Address: Speestr.12 b, 54290 Trier

Country: Germany

 School website

Project: “Let your greatness blossom”

Working language during the project:

  • English
  • French

Themes of the Council of Europe campaign “FREE to SPEAK, SAFE to LEARN - Democratic Schools for All” covered:

  • Making children’s and students’ voices heard
  • Addressing controversial issues
  • Preventing violence and bullying
  • Dealing with propaganda, misinformation and fake news
  • Tackling discrimination
  • Improving well-being at school

Competences from the Reference Framework of Competences for Democratic Culture (CDC) addressed and where / how they were integrated:

  • Valuing human dignity and human rights
    Valuing democracy, justice, fairness, equality and the rule of law

    Our school works on the topic of inclusion and has even won an inclusion prize. We try to avoid the word inclusion as it points out special groups of students that are often separated and discriminated. We prefer the word democracy because inclusion is a question of participation and anti-discrimination and human rights.
  • Knowledge and critical understanding of the world: politics, law, human rights, culture, cultures, religions, history, media, economies, environment, sustainability
    Our school got the Title and is part of a national network called „school without racism - school with courage“. We are profoundly proud to have won Esther Bejarano, a 94-year old holocaust survivor as a partner and sponsor of our anti-racism project. 
  • Respect
    In Rhineland Palatinate each school decides for annual targets. Our annual target is to work on respect. Different projects and measures took place in the last year to work on this topic, e.g. respect day, respect being a topic in different subjects and lessons…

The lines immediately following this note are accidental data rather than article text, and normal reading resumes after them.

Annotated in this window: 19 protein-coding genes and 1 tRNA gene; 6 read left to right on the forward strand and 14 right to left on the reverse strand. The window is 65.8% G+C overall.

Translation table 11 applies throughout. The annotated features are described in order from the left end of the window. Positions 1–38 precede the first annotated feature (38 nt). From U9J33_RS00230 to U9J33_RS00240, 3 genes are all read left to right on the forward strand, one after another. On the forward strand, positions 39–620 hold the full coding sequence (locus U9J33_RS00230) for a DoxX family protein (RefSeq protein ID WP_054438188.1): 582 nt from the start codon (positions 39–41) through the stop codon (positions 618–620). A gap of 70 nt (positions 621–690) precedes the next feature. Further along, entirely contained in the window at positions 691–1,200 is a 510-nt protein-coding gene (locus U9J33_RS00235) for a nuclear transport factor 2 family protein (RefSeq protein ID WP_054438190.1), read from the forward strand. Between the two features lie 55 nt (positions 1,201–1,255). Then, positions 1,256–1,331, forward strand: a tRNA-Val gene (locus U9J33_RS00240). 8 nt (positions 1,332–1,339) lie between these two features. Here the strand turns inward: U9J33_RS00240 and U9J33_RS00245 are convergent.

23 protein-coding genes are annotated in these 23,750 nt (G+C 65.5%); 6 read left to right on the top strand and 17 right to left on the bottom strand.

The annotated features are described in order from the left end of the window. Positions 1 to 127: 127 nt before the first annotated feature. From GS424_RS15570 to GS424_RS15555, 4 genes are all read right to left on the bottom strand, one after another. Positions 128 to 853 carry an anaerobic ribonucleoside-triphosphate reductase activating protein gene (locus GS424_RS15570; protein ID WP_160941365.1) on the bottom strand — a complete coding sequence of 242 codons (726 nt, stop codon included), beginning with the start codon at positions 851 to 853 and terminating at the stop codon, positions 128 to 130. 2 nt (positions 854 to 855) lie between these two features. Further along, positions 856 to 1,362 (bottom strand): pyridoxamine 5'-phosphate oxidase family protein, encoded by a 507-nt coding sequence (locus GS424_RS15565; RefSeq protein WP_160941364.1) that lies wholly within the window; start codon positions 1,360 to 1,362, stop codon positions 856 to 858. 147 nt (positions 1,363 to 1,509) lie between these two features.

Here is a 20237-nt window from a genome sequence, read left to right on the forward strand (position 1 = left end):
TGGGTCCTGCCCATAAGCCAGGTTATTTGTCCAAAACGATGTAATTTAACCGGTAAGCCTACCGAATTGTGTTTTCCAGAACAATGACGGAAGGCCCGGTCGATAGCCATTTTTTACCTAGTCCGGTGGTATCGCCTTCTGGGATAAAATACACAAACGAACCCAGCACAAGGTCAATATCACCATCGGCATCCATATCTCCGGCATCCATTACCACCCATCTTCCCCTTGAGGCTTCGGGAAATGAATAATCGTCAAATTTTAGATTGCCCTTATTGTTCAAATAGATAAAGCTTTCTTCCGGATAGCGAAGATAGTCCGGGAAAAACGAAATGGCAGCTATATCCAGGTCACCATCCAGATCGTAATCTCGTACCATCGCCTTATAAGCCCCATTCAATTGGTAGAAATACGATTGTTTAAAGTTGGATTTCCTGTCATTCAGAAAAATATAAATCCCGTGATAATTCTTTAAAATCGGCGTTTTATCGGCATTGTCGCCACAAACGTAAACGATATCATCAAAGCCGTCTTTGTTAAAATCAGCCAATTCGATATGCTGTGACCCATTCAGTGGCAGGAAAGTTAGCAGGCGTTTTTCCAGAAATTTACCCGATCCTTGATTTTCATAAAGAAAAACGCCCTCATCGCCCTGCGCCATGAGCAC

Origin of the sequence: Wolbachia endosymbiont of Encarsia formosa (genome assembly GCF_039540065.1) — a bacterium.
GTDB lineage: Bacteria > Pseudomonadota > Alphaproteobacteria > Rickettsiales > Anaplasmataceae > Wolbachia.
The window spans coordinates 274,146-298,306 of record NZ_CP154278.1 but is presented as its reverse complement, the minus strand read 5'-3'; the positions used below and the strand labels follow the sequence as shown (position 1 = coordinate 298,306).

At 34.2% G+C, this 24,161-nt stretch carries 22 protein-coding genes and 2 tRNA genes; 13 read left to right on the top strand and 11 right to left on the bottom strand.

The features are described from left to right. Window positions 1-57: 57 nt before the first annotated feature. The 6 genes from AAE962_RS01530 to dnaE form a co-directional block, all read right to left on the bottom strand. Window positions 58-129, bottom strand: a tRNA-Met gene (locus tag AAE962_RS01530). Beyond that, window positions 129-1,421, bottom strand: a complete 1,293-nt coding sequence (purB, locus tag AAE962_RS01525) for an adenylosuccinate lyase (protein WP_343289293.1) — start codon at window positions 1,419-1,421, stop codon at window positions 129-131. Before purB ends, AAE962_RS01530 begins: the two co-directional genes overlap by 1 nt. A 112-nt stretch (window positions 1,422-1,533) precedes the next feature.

Target group age range:

  • 5-11
  • 11-15
  • 15-19

Level of education:

  • Lower secondary education

Short description of the project: 

We understand democracy and anti-discrimination not only as an object of learning but we want to enable our students to understand, learn and apply competences of a democratic culture through two underlying areas.

One area comprises reliable, recurring structures in different areas, which are either anchored in the school year or recur during everyday school life. In order to give a small insight into this area, I would like to mention, for example, the dispute resolution programme learned by students after a basic training, reliably carried out for all students and frequently used in everyday school life. In the lower level e.g. team and cooperation trainings take place regularly.

The pupils of the higher classes regularly visit the Rhineland-Palatinate parliament and discuss with politicians who also come to the school for a return visit. Visits and participation in didactic programmes at a concentration camp memorial site and a synagogue are also regular events.

Every year our entire school community also supports the campaign „Red-Hand-Day“ which can be assigned to the learning area of world understanding.